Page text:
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Subject: Re: [boost] [documentation] help - SFINAE confuses doxygen
From: Simonson, Lucanus J (lucanus.j.simonson_at_[hidden])
Date: 2009-02-23 12:24:37

>> Simonson, Lucanus J wrote:
>>> I am using doxygen standalone for now.
>>> I've pretty much come to the conclusion that I have to treat
>>> doxygen as little more
>>> than an alternative to direct html editing because its extraction
>>> capabilities prove near useless to me.

> on Sun Feb 22 2009, Stefan Seefeld <> wrote:
>> Have you tried Synopsis
>> ( ?
>> David Abrahams tried it out a long time ago, as a result of which I
>> applied many improvements. I still generate boost docs with it from
>> time to time, but don't maintain official docs anywhere for it.
>> I would be interested to help get things up and running again, if
>> people find it useful.
David Abrahams wrote:
> Hello?!? I can't believe Synopsis hasn't caught on among Boosters who
> use Doxygen -- I get the sense that nobody but me has even really
> tried it. It's got a real C++ parser under the hood, and it uses
> Boost.Wave, which means it can do stuff that others can't. I mean,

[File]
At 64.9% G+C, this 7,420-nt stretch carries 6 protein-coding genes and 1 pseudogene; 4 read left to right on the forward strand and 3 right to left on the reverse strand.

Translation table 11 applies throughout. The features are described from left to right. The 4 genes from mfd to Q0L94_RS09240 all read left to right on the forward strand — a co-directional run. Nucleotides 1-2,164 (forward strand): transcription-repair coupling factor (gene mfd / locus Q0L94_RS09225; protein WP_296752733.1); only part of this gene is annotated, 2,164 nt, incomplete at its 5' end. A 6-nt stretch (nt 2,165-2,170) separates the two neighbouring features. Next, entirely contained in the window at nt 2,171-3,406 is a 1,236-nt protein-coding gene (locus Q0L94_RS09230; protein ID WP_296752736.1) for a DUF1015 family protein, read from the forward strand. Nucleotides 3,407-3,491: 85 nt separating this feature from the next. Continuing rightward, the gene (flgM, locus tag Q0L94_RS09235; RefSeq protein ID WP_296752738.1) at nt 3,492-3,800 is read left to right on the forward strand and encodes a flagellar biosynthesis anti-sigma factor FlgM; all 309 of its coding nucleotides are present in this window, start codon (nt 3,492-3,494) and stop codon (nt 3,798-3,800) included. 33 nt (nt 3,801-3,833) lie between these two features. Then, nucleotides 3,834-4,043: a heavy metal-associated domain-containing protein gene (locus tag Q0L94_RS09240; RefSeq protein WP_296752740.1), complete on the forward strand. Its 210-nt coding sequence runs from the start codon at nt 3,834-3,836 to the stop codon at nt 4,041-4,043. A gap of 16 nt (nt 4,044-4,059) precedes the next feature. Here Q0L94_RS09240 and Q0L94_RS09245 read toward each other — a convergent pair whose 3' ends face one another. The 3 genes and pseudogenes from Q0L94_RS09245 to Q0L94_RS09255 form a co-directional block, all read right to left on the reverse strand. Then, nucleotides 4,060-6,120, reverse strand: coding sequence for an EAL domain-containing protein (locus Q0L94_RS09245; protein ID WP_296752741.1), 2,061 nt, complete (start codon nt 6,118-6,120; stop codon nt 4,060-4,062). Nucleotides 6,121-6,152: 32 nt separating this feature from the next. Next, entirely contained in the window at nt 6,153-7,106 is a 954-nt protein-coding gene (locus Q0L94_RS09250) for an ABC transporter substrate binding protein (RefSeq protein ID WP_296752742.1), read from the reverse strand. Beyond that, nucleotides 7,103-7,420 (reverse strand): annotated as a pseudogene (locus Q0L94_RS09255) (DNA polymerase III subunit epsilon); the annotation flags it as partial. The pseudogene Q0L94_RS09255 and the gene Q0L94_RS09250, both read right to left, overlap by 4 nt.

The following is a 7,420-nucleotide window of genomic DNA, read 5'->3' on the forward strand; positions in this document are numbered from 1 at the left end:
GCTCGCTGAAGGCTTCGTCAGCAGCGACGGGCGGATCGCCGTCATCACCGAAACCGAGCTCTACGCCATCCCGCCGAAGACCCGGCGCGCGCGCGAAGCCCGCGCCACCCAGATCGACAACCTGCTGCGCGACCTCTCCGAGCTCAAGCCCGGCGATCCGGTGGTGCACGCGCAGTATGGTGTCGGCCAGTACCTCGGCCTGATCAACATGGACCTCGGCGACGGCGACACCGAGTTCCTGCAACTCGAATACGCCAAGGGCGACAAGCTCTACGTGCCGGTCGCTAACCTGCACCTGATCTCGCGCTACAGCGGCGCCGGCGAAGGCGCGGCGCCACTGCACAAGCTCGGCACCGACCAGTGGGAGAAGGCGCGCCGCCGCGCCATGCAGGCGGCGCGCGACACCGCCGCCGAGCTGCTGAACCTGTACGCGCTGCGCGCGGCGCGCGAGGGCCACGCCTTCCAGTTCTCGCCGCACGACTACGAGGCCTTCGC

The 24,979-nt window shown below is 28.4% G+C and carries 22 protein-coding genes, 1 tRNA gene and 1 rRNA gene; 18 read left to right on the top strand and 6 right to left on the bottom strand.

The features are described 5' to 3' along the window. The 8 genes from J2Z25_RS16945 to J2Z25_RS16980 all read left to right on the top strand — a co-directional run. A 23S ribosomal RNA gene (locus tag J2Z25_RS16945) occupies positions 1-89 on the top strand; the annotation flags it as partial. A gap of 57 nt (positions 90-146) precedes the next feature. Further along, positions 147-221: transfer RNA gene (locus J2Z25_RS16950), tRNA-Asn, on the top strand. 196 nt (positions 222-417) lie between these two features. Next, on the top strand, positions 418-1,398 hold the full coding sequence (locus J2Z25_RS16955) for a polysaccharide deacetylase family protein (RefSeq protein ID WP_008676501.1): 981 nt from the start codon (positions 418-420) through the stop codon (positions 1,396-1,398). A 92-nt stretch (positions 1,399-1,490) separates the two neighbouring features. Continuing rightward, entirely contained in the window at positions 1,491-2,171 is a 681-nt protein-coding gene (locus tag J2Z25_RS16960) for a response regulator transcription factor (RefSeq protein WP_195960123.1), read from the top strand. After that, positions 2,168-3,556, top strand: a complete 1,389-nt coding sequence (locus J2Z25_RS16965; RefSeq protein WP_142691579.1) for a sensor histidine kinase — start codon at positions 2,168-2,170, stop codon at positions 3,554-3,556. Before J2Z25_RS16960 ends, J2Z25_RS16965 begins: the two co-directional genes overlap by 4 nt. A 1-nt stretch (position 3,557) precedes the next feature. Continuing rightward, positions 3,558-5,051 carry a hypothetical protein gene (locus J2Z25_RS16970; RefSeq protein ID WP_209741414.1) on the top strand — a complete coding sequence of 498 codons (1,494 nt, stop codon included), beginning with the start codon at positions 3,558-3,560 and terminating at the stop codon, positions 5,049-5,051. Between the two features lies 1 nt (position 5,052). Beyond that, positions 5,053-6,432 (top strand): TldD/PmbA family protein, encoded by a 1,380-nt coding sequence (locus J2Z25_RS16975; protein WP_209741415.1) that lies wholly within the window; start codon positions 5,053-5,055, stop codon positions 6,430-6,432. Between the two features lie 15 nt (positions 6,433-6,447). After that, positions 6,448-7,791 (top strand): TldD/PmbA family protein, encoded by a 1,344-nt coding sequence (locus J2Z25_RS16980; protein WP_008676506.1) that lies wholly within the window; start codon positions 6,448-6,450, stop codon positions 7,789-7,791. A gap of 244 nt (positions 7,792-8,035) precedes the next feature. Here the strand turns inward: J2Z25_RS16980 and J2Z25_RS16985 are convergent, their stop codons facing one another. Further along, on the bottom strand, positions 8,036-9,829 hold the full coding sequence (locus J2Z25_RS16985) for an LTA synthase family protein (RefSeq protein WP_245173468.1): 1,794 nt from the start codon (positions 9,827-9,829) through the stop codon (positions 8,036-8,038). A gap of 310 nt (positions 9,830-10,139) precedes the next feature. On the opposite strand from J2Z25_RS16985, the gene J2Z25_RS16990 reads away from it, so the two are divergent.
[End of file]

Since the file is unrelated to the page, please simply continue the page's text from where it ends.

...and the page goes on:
> c'mon, we have the developer right here in our midst! If something
> goes wrong he can fix it. It even has a mode that groks doxygen
> comment syntax; it should be a near drop-in replacement.

I was hoping to learn about an alternative to doxygen such as this from the list.

I like that synopsis has a C++ API and is hackable. There are so many things (such as document extraction) that the compiler ought to be able to do the help developers in addition to producing syntax errors and warnings. I was thinking that with the new plugin architecture for gcc such things could be made gcc plugins, but any decent frontend would do.

Every compiler comes with its own issues. I have to carefully handhold ICC, gcc and MSVC through compiling my code because they all have their shortcomings. I would need to carefully make sure that synopsis is able to successfully parse my code without producing spurious syntax errors in order to be able to use it. One problem with doxygen is that it is largely silent to error conditions during parsing, making it very hard to understand why it fails to produce sensible documentation, if any, for given code and associated markup.

At any rate, I have some work ahead of me to evaluate the potential of synopsis and feel out any pitfalls it may have.


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